Landon Collins poses with his mother April Justin, upon arriving for the NFL draft. (AP)
Landon Collins poses with his mother April Justin, upon arriving for the NFL draft. (AP)

"We didn't even have a football season," he said. "That was the breaking point."

Eventually the family returned to New Orleans and Collins became one of the nation's top prep players in 2012. He signed with Alabama, over the protests of his mom, who wanted LSU, but both are devoted to their hometown.

In the hours leading up to the draft, he allowed himself to think about playing a pro game in the Superdome. "It would be crazy," said Collins, who was drafted in the second round by the New York Giants. "Amazing."

If Collins stays healthy – he has a mild knee sprain – he'll get his chance to live his dream where the nightmare happened. The Giants are scheduled to visit the Saints in November.

"That team did so much for the city," he said. "That team, and the Hornets, gave us hope."

– By Eric Adelson

Kelly Oubre
Kelly Oubre

Kelly Oubre, 19, departed with a bag full of his clothes on the eve of Katrina at the age of 9 with his family. After the storm, Houston welcomed in him and his family, taught him the game of basketball and educated him through high school. But while the Washington Wizards rookie swingman hasn't lived in New Orleans since Katrina struck, he still considers the recovered town home.

Here is Oubre's recent Q&A session with Yahoo Sports about how Katrina affected his life.

Question: You were 9 years old at the time of Hurricane Katrina. What do you remember about how your family responded to the news that the storm was coming?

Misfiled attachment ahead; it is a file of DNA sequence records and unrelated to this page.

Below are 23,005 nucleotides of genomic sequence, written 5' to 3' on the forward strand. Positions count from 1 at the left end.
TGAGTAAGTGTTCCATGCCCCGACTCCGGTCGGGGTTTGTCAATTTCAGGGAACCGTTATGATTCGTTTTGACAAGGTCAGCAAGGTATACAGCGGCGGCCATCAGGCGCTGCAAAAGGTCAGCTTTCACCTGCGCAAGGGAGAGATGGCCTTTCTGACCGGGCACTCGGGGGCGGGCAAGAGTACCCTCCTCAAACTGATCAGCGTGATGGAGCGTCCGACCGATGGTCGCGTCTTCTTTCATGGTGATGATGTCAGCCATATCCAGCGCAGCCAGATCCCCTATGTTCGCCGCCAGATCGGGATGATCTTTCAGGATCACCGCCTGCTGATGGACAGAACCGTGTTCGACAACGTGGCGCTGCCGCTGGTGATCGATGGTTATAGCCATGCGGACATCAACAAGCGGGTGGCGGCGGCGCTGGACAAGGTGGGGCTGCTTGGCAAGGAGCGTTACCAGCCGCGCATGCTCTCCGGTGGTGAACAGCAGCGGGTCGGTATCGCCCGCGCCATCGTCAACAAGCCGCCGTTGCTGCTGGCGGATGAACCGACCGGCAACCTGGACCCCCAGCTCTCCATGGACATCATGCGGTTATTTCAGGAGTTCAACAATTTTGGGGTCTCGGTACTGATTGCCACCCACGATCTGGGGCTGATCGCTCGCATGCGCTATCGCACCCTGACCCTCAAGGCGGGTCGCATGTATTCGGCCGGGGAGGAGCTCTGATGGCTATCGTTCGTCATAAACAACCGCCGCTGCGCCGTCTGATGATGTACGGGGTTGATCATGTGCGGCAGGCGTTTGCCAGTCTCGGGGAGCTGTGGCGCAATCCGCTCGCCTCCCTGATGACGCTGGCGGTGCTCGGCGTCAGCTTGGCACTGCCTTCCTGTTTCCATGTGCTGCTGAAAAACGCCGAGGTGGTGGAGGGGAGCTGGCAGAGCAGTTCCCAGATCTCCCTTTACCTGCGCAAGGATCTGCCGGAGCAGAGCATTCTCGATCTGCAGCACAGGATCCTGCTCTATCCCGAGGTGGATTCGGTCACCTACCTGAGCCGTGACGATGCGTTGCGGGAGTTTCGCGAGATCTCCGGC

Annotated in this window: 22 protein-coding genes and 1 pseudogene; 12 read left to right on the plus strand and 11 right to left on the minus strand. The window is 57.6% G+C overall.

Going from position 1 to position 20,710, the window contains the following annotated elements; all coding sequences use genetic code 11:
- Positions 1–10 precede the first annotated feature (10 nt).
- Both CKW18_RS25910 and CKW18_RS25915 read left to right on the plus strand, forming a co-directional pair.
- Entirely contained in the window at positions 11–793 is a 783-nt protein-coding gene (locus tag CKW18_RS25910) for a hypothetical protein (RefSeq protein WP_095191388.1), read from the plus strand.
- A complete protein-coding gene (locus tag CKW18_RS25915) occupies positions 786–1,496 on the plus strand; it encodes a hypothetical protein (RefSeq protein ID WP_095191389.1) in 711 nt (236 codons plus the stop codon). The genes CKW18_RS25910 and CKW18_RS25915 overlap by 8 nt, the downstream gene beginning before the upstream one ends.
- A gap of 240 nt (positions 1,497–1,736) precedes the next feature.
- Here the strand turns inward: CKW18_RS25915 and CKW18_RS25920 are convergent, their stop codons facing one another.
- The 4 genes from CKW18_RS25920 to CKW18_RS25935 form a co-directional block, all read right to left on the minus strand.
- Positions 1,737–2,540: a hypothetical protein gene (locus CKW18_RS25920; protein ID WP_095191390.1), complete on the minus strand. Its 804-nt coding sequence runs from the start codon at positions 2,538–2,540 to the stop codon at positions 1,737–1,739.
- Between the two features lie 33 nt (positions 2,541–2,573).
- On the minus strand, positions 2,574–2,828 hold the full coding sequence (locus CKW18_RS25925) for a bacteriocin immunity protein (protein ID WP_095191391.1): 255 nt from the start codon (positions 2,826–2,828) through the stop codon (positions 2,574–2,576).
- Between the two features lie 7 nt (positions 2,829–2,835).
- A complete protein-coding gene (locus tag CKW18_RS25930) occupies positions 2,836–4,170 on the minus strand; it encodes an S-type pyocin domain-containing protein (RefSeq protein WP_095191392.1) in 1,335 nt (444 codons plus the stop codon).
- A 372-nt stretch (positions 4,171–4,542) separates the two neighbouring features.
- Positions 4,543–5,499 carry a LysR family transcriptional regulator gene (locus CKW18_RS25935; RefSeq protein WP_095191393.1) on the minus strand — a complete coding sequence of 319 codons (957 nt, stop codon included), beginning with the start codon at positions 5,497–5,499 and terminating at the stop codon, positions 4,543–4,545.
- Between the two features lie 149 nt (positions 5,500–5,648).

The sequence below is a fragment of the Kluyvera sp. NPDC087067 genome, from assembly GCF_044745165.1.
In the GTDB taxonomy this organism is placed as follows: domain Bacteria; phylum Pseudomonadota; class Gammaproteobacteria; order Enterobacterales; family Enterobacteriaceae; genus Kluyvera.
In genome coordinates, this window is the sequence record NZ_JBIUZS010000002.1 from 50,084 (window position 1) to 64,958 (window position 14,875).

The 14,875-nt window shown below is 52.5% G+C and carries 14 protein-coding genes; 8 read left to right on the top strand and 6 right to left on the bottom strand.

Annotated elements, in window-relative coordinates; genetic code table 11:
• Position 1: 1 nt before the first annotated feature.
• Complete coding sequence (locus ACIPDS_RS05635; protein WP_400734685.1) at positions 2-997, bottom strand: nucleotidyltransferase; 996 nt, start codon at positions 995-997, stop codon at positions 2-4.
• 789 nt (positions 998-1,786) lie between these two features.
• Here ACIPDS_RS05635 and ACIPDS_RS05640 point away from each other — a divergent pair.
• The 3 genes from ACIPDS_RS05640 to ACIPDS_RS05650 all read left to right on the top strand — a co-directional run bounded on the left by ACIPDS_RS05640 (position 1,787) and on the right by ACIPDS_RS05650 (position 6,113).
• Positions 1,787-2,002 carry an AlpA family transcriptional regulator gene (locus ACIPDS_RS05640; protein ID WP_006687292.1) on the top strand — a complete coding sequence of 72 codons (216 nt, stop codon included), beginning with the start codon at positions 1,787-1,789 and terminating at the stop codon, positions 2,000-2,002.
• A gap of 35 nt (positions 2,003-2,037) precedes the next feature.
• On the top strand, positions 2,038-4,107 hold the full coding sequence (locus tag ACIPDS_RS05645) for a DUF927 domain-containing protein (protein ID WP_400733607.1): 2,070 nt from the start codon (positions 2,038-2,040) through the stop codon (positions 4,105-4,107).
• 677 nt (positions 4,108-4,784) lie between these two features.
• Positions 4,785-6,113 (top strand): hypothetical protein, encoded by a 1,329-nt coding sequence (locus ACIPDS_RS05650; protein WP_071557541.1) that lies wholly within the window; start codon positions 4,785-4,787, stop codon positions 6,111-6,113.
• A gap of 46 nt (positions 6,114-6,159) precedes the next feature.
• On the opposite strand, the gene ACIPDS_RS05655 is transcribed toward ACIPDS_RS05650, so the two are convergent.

Oubre: We got out of there before the eye of the storm hit. The next day my dad turned on the news and we saw tragedy, people dying and people losing their houses, people losing their families through evacuation. I had a stepmom at the time and she was crying.

I was 9. I didn't know what was going on. I didn't know what a hurricane was. I was kind of clueless. I couldn't really help. I could be there emotionally. But it was kind of tough just seeing people cry who were close to you. I tried to get through it by being as tough as I could be.

Kelly Oubre spent one year at Kansas before heading to the NBA. (Getty)
Kelly Oubre spent one year at Kansas before heading to the NBA. (Getty)

Question: Your family moved to a Houston suburban town called Richmond. What was different between living in New Orleans and Houston?

Oubre: It was special for me. It brought opportunity. It allowed me to spread my wings. It provided me with more resources than I would've had in New Orleans. When I first found out we were moving, I really didn't want to do it. I was in elementary school. I lost a lot of friends, but I gained more."

Question: What was the hardest part for you as a kid transitioning from New Orleans to Houston?

Oubre: The hardest thing for me was seeing my family struggle and not being able to do anything with money or all of that. I was frustrated with that. I couldn't really put a smile on their face the way I wanted to. It was pretty tough on me.

Question: Do you still consider yourself a New Orleanian now?

Oubre: One hundred percent. I would never disclaim it because I am and will always say that I am from New Orleans. That is where I was born. That is where I was partially raised. I would never give up my loyalty to New Orleans. Houston is down for me because Houston took me in and I thrived in their city. For a kid that is an outsider and not from (Houston), I did my thing in Houston. I would say Houston is my second home because they adopted me.